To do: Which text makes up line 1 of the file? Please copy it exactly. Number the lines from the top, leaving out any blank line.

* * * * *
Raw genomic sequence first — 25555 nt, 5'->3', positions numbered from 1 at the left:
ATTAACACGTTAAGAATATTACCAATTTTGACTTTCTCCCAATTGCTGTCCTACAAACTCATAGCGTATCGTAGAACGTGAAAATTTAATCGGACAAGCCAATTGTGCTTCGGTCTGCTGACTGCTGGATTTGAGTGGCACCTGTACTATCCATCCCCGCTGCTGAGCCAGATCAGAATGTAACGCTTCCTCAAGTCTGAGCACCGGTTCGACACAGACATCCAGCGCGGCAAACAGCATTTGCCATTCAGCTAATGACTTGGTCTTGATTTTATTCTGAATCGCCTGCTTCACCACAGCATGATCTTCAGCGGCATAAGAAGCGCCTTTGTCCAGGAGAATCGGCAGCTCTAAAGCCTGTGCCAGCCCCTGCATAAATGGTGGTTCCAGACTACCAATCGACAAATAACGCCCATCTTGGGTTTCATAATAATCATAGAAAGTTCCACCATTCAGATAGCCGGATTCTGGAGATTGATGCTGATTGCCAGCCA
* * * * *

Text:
Raw genomic sequence first — 25555 nt, 5'->3', positions numbered from 1 at the left: